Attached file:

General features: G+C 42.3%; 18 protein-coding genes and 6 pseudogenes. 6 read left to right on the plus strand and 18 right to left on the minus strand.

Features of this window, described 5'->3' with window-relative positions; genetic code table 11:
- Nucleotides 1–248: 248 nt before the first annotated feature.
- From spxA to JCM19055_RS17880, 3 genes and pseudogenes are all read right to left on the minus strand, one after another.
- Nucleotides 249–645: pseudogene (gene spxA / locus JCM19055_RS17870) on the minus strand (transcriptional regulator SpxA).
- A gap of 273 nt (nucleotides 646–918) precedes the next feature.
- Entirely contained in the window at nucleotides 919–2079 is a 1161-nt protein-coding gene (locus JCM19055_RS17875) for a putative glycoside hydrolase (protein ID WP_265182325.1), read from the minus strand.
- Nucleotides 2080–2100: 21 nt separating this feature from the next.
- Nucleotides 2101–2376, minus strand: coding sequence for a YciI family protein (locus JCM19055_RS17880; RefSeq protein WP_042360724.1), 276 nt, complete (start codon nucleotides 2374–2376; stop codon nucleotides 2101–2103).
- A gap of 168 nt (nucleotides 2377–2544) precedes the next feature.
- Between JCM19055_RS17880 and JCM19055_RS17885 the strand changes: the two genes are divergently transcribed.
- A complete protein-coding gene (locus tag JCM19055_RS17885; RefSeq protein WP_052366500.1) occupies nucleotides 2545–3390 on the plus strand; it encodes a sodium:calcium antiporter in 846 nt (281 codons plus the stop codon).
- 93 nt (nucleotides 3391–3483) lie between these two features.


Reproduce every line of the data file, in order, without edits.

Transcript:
General features: G+C 42.3%; 18 protein-coding genes and 6 pseudogenes. 6 read left to right on the plus strand and 18 right to left on the minus strand.

Features of this window, described 5'->3' with window-relative positions; genetic code table 11:
- Nucleotides 1–248: 248 nt before the first annotated feature.
- From spxA to JCM19055_RS17880, 3 genes and pseudogenes are all read right to left on the minus strand, one after another.
- Nucleotides 249–645: pseudogene (gene spxA / locus JCM19055_RS17870) on the minus strand (transcriptional regulator SpxA).
- A gap of 273 nt (nucleotides 646–918) precedes the next feature.
- Entirely contained in the window at nucleotides 919–2079 is a 1161-nt protein-coding gene (locus JCM19055_RS17875) for a putative glycoside hydrolase (protein ID WP_265182325.1), read from the minus strand.
- Nucleotides 2080–2100: 21 nt separating this feature from the next.
- Nucleotides 2101–2376, minus strand: coding sequence for a YciI family protein (locus JCM19055_RS17880; RefSeq protein WP_042360724.1), 276 nt, complete (start codon nucleotides 2374–2376; stop codon nucleotides 2101–2103).
- A gap of 168 nt (nucleotides 2377–2544) precedes the next feature.
- Between JCM19055_RS17880 and JCM19055_RS17885 the strand changes: the two genes are divergently transcribed.
- A complete protein-coding gene (locus tag JCM19055_RS17885; RefSeq protein WP_052366500.1) occupies nucleotides 2545–3390 on the plus strand; it encodes a sodium:calcium antiporter in 846 nt (281 codons plus the stop codon).
- 93 nt (nucleotides 3391–3483) lie between these two features.